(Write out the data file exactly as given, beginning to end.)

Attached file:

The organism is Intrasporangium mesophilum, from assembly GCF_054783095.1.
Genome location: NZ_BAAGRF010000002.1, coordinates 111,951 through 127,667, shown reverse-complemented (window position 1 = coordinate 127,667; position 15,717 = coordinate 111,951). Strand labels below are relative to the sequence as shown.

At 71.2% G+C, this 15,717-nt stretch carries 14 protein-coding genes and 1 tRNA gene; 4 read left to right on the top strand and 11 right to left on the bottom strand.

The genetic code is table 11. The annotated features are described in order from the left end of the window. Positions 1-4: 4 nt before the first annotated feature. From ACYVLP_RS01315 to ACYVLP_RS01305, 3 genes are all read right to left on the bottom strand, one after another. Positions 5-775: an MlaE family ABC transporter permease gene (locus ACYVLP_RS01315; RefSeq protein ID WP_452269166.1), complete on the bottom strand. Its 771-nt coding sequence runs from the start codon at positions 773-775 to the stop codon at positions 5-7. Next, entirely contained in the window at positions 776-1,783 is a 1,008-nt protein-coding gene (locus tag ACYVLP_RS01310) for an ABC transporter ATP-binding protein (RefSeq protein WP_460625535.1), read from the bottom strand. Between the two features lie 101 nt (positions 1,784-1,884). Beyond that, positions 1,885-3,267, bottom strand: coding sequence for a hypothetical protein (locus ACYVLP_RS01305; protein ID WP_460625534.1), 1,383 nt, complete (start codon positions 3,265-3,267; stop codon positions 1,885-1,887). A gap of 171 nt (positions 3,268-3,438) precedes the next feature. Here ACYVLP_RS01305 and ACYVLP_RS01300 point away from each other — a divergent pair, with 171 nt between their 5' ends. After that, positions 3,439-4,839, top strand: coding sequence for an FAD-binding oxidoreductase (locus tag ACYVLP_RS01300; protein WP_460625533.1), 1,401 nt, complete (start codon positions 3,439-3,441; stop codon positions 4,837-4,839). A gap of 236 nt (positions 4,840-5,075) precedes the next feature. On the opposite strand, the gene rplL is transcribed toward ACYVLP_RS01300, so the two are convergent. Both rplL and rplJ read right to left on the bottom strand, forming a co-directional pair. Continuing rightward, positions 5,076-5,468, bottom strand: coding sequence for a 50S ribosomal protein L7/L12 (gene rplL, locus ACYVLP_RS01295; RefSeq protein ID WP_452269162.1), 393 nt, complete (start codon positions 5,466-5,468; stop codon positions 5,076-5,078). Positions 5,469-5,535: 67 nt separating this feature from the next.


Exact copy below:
The organism is Intrasporangium mesophilum, from assembly GCF_054783095.1.
Genome location: NZ_BAAGRF010000002.1, coordinates 111,951 through 127,667, shown reverse-complemented (window position 1 = coordinate 127,667; position 15,717 = coordinate 111,951). Strand labels below are relative to the sequence as shown.

At 71.2% G+C, this 15,717-nt stretch carries 14 protein-coding genes and 1 tRNA gene; 4 read left to right on the top strand and 11 right to left on the bottom strand.

The genetic code is table 11. The annotated features are described in order from the left end of the window. Positions 1-4: 4 nt before the first annotated feature. From ACYVLP_RS01315 to ACYVLP_RS01305, 3 genes are all read right to left on the bottom strand, one after another. Positions 5-775: an MlaE family ABC transporter permease gene (locus ACYVLP_RS01315; RefSeq protein ID WP_452269166.1), complete on the bottom strand. Its 771-nt coding sequence runs from the start codon at positions 773-775 to the stop codon at positions 5-7. Next, entirely contained in the window at positions 776-1,783 is a 1,008-nt protein-coding gene (locus tag ACYVLP_RS01310) for an ABC transporter ATP-binding protein (RefSeq protein WP_460625535.1), read from the bottom strand. Between the two features lie 101 nt (positions 1,784-1,884). Beyond that, positions 1,885-3,267, bottom strand: coding sequence for a hypothetical protein (locus ACYVLP_RS01305; protein ID WP_460625534.1), 1,383 nt, complete (start codon positions 3,265-3,267; stop codon positions 1,885-1,887). A gap of 171 nt (positions 3,268-3,438) precedes the next feature. Here ACYVLP_RS01305 and ACYVLP_RS01300 point away from each other — a divergent pair, with 171 nt between their 5' ends. After that, positions 3,439-4,839, top strand: coding sequence for an FAD-binding oxidoreductase (locus tag ACYVLP_RS01300; protein WP_460625533.1), 1,401 nt, complete (start codon positions 3,439-3,441; stop codon positions 4,837-4,839). A gap of 236 nt (positions 4,840-5,075) precedes the next feature. On the opposite strand, the gene rplL is transcribed toward ACYVLP_RS01300, so the two are convergent. Both rplL and rplJ read right to left on the bottom strand, forming a co-directional pair. Continuing rightward, positions 5,076-5,468, bottom strand: coding sequence for a 50S ribosomal protein L7/L12 (gene rplL, locus ACYVLP_RS01295; RefSeq protein ID WP_452269162.1), 393 nt, complete (start codon positions 5,466-5,468; stop codon positions 5,076-5,078). Positions 5,469-5,535: 67 nt separating this feature from the next.